Waiver and Abandonment of the Arizona Homestead Exemption

The Arizona homestead exemption is an important protection offered to debtors when creditors are attempting to seize assets to collect a debt. The homestead exemption provides that the first $150,000 of equity in a person’s primary residence is exempt from attachment, execution, or forced sale. A.R.S. § 33-1101.

How the Homestead Exemption Works

If a homeowner has $150,000 or less in equity in their home, the creditor cannot force a sale of the home to satisfy their claim. In this case, after the debtor paid off a primary mortgage, they would receive no more than $150,000, which would be fully exempt. Therefore, the law will not permit a creditor to force a sale when they will not be able to receive any value from the sale.

If the homeowner has more than $150,000 in equity, the creditor can force the sale. The homeowner would receive their full exemption amount, and any creditors with senior liens (such as a first mortgage) would be paid off, as would the costs of the sale. Whatever amount is left over would go to the judgment creditor.

First mortgage holders, as well as some other lienholders, are exempt from the homestead exemption.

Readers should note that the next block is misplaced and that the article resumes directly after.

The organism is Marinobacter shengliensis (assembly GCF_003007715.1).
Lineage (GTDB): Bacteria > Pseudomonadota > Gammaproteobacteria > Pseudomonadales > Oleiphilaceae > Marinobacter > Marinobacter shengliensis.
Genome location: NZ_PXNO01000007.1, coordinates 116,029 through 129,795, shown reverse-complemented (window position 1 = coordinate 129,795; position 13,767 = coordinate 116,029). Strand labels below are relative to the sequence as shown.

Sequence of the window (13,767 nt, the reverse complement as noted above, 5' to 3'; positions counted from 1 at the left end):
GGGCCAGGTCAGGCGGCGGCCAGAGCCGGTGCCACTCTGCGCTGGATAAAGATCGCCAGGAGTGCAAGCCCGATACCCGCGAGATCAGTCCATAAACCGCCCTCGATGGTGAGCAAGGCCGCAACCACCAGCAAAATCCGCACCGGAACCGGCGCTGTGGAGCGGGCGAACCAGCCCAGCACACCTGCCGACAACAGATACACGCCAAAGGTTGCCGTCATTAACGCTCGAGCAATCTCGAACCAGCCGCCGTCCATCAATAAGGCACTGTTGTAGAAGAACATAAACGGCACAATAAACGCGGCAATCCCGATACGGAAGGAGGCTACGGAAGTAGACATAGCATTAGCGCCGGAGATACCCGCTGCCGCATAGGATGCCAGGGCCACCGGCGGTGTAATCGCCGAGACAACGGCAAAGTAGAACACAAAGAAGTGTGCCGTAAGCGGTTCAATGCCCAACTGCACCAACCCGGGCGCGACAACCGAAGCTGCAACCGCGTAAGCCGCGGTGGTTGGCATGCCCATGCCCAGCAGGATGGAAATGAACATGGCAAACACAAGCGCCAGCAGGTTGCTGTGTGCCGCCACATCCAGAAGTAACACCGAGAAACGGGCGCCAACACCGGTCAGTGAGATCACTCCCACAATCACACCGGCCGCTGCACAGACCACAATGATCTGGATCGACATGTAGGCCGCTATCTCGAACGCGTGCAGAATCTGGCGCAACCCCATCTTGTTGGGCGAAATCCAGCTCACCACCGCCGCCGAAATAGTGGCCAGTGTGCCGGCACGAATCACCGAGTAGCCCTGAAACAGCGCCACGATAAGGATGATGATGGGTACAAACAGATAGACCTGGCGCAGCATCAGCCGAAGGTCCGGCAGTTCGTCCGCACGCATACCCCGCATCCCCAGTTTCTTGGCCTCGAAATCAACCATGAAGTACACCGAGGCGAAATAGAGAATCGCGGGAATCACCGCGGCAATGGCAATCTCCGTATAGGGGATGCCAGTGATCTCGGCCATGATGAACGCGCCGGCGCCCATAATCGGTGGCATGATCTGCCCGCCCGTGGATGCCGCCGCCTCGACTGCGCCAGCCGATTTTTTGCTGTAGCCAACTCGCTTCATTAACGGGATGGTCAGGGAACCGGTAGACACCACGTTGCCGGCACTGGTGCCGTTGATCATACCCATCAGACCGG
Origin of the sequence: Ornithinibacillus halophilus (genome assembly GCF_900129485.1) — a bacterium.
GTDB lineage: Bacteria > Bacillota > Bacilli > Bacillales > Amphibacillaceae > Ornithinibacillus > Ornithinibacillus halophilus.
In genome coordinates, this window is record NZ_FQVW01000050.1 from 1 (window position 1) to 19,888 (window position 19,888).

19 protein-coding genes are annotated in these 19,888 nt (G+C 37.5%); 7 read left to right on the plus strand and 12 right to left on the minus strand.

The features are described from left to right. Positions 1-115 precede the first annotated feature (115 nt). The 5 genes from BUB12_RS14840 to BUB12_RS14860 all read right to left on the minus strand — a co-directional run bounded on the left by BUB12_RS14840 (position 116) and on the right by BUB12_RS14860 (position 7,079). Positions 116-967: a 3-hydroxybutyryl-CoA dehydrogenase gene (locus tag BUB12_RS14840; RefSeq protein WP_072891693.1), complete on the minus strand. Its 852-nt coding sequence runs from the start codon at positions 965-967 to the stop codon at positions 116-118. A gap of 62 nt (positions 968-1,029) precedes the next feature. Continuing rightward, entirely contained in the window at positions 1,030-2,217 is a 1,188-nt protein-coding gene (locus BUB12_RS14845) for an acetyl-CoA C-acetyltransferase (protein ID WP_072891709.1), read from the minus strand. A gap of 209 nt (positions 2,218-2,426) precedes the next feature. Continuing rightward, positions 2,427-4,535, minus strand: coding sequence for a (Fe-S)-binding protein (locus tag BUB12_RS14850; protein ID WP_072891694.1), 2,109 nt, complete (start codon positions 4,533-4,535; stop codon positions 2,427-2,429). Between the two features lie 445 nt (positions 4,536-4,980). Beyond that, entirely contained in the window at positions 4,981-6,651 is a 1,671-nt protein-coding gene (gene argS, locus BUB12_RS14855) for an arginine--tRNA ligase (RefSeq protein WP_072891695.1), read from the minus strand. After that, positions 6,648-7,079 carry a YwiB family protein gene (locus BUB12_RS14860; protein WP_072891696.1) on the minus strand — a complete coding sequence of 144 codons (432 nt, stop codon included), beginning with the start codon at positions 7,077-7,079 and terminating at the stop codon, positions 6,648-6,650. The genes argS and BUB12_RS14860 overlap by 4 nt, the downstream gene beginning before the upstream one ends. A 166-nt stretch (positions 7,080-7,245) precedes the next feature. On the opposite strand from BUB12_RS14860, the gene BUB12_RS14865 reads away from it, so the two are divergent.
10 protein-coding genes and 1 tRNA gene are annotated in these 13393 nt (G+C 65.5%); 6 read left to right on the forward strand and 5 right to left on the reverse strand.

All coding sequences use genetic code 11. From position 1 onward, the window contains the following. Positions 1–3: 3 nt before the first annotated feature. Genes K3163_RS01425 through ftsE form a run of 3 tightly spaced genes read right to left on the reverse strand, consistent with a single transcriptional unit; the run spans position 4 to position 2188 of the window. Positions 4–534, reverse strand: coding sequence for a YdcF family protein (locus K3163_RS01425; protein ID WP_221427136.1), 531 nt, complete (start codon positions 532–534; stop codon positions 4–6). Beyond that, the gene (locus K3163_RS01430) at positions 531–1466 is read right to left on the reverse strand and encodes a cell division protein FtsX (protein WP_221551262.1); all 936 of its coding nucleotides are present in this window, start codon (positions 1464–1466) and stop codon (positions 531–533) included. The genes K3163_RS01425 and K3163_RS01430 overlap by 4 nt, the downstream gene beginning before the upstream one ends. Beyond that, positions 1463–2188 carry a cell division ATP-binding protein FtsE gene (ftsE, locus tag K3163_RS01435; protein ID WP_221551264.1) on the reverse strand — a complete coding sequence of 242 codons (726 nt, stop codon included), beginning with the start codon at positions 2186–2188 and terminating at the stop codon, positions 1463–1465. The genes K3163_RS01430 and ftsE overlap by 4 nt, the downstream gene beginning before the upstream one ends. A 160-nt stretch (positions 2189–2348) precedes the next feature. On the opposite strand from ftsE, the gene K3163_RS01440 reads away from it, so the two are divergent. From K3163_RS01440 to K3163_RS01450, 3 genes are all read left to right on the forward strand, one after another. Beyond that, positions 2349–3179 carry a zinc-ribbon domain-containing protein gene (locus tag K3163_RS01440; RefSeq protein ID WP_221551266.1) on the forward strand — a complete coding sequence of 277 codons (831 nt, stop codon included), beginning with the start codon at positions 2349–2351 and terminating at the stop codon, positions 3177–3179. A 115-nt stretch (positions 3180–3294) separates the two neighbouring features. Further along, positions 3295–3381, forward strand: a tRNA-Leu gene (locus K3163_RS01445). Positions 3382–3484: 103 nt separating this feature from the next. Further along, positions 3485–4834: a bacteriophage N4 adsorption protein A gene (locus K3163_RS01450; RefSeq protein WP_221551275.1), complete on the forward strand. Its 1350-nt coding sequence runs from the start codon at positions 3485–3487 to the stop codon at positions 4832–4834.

Waiver of the Homestead Exemption

An individual can waive the homestead exemption in one of three ways. A.R.S. § 33-1104. First, the homeowner can file a written declaration with the county recorder’s office waiving the homestead exemption.

Second, the individual waives the exemption by selling or transferring the house. If the property is transferred, the net proceeds of up to $150,000 are protected from creditors, provided that the debtor puts the money into a new home within 18 months. In the meantime, creditors cannot reach these funds.

Finally, the exemption can be waived if the homeowner abandons the property. Abandonment occurs when the debtor is permanently removed from the residence for more than two years.

The homestead exemption only protects a debtor’s primary residence. If you leave the residence for more than two years, you’ve lost the ability to protect it with your homestead exemption. This is an important consideration for debtors that own multiple homes because they will only be able to use the homestead exemption once.

Chernoff Law handles real estate litigation matters throughout Arizona. Contact us by calling 480-719-7307 to discuss your real estate matters.

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